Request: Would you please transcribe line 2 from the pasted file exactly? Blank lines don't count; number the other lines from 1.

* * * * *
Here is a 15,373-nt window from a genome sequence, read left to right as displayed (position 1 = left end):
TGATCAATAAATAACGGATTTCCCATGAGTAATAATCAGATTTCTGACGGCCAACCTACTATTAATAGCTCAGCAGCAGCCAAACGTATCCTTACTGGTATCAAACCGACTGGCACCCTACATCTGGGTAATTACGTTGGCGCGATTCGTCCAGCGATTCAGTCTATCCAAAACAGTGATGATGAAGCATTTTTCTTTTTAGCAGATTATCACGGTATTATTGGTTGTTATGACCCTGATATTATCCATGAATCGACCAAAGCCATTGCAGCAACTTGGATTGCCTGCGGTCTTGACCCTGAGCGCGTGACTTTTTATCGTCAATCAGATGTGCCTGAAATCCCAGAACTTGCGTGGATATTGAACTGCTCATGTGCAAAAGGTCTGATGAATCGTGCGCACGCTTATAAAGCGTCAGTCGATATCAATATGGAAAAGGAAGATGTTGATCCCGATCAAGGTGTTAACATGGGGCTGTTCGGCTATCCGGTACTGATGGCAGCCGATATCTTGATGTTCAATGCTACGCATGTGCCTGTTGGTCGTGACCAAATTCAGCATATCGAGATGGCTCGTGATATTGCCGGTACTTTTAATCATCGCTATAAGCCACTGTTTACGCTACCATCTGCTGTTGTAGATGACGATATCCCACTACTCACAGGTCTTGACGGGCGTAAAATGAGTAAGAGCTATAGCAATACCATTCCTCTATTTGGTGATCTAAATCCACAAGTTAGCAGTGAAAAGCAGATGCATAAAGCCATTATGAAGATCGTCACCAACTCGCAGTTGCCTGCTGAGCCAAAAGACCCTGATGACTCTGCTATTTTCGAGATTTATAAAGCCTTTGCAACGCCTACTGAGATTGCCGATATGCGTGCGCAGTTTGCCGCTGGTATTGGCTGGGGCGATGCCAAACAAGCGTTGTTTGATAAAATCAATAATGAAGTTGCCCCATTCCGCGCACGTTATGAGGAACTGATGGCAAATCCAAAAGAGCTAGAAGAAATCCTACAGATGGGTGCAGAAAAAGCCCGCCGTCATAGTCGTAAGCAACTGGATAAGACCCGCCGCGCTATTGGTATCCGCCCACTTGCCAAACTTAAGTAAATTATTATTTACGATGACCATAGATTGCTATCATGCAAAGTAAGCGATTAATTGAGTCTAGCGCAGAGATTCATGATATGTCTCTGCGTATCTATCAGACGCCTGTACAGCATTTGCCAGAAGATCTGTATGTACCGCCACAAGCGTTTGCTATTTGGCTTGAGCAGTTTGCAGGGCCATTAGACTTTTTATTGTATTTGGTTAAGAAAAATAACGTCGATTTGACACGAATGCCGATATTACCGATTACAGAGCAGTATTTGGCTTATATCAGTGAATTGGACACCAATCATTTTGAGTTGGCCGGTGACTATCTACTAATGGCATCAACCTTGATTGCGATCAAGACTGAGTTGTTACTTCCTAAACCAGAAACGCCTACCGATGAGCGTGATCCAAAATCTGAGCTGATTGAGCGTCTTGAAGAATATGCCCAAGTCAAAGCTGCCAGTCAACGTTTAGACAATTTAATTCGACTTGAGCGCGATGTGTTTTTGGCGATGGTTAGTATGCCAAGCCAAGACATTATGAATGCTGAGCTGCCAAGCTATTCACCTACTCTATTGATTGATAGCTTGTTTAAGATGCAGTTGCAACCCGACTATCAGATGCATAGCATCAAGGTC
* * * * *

TGATCAATAAATAACGGATTTCCCATGAGTAATAATCAGATTTCTGACGGCCAACCTACTATTAATAGCTCAGCAGCAGCCAAACGTATCCTTACTGGTATCAAACCGACTGGCACCCTACATCTGGGTAATTACGTTGGCGCGATTCGTCCAGCGATTCAGTCTATCCAAAACAGTGATGATGAAGCATTTTTCTTTTTAGCAGATTATCACGGTATTATTGGTTGTTATGACCCTGATATTATCCATGAATCGACCAAAGCCATTGCAGCAACTTGGATTGCCTGCGGTCTTGACCCTGAGCGCGTGACTTTTTATCGTCAATCAGATGTGCCTGAAATCCCAGAACTTGCGTGGATATTGAACTGCTCATGTGCAAAAGGTCTGATGAATCGTGCGCACGCTTATAAAGCGTCAGTCGATATCAATATGGAAAAGGAAGATGTTGATCCCGATCAAGGTGTTAACATGGGGCTGTTCGGCTATCCGGTACTGATGGCAGCCGATATCTTGATGTTCAATGCTACGCATGTGCCTGTTGGTCGTGACCAAATTCAGCATATCGAGATGGCTCGTGATATTGCCGGTACTTTTAATCATCGCTATAAGCCACTGTTTACGCTACCATCTGCTGTTGTAGATGACGATATCCCACTACTCACAGGTCTTGACGGGCGTAAAATGAGTAAGAGCTATAGCAATACCATTCCTCTATTTGGTGATCTAAATCCACAAGTTAGCAGTGAAAAGCAGATGCATAAAGCCATTATGAAGATCGTCACCAACTCGCAGTTGCCTGCTGAGCCAAAAGACCCTGATGACTCTGCTATTTTCGAGATTTATAAAGCCTTTGCAACGCCTACTGAGATTGCCGATATGCGTGCGCAGTTTGCCGCTGGTATTGGCTGGGGCGATGCCAAACAAGCGTTGTTTGATAAAATCAATAATGAAGTTGCCCCATTCCGCGCACGTTATGAGGAACTGATGGCAAATCCAAAAGAGCTAGAAGAAATCCTACAGATGGGTGCAGAAAAAGCCCGCCGTCATAGTCGTAAGCAACTGGATAAGACCCGCCGCGCTATTGGTATCCGCCCACTTGCCAAACTTAAGTAAATTATTATTTACGATGACCATAGATTGCTATCATGCAAAGTAAGCGATTAATTGAGTCTAGCGCAGAGATTCATGATATGTCTCTGCGTATCTATCAGACGCCTGTACAGCATTTGCCAGAAGATCTGTATGTACCGCCACAAGCGTTTGCTATTTGGCTTGAGCAGTTTGCAGGGCCATTAGACTTTTTATTGTATTTGGTTAAGAAAAATAACGTCGATTTGACACGAATGCCGATATTACCGATTACAGAGCAGTATTTGGCTTATATCAGTGAATTGGACACCAATCATTTTGAGTTGGCCGGTGACTATCTACTAATGGCATCAACCTTGATTGCGATCAAGACTGAGTTGTTACTTCCTAAACCAGAAACGCCTACCGATGAGCGTGATCCAAAATCTGAGCTGATTGAGCGTCTTGAAGAATATGCCCAAGTCAAAGCTGCCAGTCAACGTTTAGACAATTTAATTCGACTTGAGCGCGATGTGTTTTTGGCGATGGTTAGTATGCCAAGCCAAGACATTATGAATGCTGAGCTGCCAAGCTATTCACCTACTCTATTGATTGATAGCTTGTTTAAGATGCAGTTGCAACCCGACTATCAGATGCATAGCATCAAGGTC